NEARLY 3-HOUR-LONG DOC INCLUDES ANECDOTE ABOUT SCORING 'THE UNTOUCHABLES'
Yesterday, The Hollywood Reporter's John DeFore posted a review of Giuseppe Tornatore's Ennio, the Ennio Morricone documentary that had its world premiere at this year's Venice Film Festival. Here's a portion of the review:
Of all the filmmakers who owe debts to the great Ennio Morricone, surely few owe as much as Giuseppe Tornatore: 1988’s Cinema Paradiso was a crowd-pleaser for many reasons, but would’ve had a harder time becoming a global hit without Morricone’s romantic, nostalgic score. Tornatore worked with the composer many times after that first collaboration, and is well positioned to offer the career-capping Ennio, which arrives barely a year after Morricone’s death.
Happily, the film is more than a greatest-hits rundown (and at nearly three hours, it had better be): In addition to nuts-and-bolts musicology, it offers real engagement with a complicated character, endearingly stubborn and self-effacing, whose inventiveness changed both his chosen field (“absolute” music) and the one, film scoring, he entered only reluctantly.
The maestro sits onscreen for much of the film, alert behind his giant spectacles, telling stories about a career he’d intended to be entirely different — even after he gave up a boyhood ambition to be a doctor. (His father, a professional trumpeter, insisted that little Ennio should follow the same path.)
Morricone recalls the humiliation of playing for food during the occupation of Italy in World War II. His play-for-peanuts experiences may have left a visible mark, because when he entered a program to study composition, the young man was at first allowed to write only dance tunes. Morricone craved the approval of his mentor, the composer and teacher Goffredo Petrassi — he still remembers the grades he got on assignments — and he did make headway in the academic arena, eventually helping to form an avant-garde collective inspired by John Cage.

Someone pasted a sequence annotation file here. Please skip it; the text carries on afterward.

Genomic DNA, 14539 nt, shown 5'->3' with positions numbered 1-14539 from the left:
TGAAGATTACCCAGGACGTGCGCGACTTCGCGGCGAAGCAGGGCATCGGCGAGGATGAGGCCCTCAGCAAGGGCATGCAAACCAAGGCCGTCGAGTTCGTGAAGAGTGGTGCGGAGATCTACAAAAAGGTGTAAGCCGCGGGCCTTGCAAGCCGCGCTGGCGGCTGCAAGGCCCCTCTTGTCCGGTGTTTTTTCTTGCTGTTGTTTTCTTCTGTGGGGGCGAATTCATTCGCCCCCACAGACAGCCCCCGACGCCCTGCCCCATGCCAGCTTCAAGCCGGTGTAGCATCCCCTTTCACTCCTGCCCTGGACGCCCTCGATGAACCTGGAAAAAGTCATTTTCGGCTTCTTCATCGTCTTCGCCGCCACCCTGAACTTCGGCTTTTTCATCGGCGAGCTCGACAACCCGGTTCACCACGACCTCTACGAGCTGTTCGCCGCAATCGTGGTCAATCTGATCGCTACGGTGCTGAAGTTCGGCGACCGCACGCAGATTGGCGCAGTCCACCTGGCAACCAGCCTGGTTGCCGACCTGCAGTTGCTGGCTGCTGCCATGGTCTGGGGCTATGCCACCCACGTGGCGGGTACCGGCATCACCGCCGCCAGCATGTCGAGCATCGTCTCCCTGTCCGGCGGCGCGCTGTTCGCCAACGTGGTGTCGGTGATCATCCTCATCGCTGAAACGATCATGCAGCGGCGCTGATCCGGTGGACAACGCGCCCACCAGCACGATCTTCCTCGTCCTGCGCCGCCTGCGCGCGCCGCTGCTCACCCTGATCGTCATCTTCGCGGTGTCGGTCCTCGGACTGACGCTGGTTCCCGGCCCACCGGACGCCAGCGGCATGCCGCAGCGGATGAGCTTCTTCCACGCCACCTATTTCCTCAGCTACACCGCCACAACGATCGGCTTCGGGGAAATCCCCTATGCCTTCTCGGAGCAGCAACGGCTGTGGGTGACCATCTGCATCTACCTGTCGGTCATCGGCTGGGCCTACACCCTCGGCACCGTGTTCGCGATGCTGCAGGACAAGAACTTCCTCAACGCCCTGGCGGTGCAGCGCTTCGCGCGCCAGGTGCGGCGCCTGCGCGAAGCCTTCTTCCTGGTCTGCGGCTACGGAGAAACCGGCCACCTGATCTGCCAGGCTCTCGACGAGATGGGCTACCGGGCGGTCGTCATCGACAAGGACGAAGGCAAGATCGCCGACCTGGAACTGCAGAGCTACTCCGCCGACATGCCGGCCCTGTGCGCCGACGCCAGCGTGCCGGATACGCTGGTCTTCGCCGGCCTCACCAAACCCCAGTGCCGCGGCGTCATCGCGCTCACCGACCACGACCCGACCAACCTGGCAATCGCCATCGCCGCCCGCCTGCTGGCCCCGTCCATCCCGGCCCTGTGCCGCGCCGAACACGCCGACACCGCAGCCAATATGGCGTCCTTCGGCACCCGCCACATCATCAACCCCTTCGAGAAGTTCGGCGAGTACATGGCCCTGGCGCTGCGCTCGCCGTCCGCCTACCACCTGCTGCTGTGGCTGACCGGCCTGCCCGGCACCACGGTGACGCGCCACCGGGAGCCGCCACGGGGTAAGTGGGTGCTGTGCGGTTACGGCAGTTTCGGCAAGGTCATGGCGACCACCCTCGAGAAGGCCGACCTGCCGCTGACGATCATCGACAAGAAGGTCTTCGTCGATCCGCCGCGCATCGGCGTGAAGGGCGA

But he was always doing commercial work as well, staying up all night to crank out arrangements for TV shows that didn’t credit him by name. This led to arrangements for pop singers, and Tornatore shows us many enjoyable examples of what Morricone’s contemporaries are describing in interviews: Where previous arrangers simply wrote orchestral parts to follow a song’s chords, he was inventing something new, giving the orchestras much more to do, and adding elements no pop producer at the time would have imagined using, from tin cans to typewriters.
The film’s brief but delightful tour through these bing-bongy pop tunes, enriched by interviews with Italian stars like Gianni Morandi, suggests that a very enjoyable film (if one appealing to a more narrow audience) could be made on these years alone. But that’s not why we’re here, of course. It’s time to start whistling.
Morricone composed scores for two Westerns under a pseudonym, not wanting to be associated with the genre, before teaming up with Sergio Leone. (The two were surprised to realize they’d been classmates in elementary school.) The director took him to a Kurosawa picture to explain what he had in mind, and the rest is spaghetti.
The doc’s look at A Fistful of Dollars is the first of several places in which Morricone explains how he borrowed from his own work, repurposing an arrangement he’d done for a country song. His work on that movie is also a key example of his putting his foot down — though not the first, as we’ve already heard how he swore he’d quit his conservatory if they didn’t let him study under Petrassi. When Leone intended to use a Degüello from another movie in a key showdown scene, Morricone was so offended he threatened to quit. Leone backed down.
Morricone would lose some artistic conflicts, but it seems they were often occasions on which he underrated his own work. When he sent Brian De Palma nine ideas for a victory theme in The Untouchables, he told the director, “Please don’t choose number six.” But number six is in the movie, and it’s hard to imagine any music that would serve the scene better. He also initially refused to write music for The Mission, claiming that Roland Joffé’s images were so beautiful he could only make things worse. (Again, Ennio: Wrong.)
But for serious self-deprecation, you have to hear Morricone claim that he “hates melody.” Other composers interviewed here (tons of them, in the film world and outside it) are astonished at this idea, coming from someone who has created so many memorable melodies. But there are only so many ways tones can be ordered, and Morricone calmly says, “I think that we are out of melodic combinations.” Good thing he had so many other compositional tools to work with.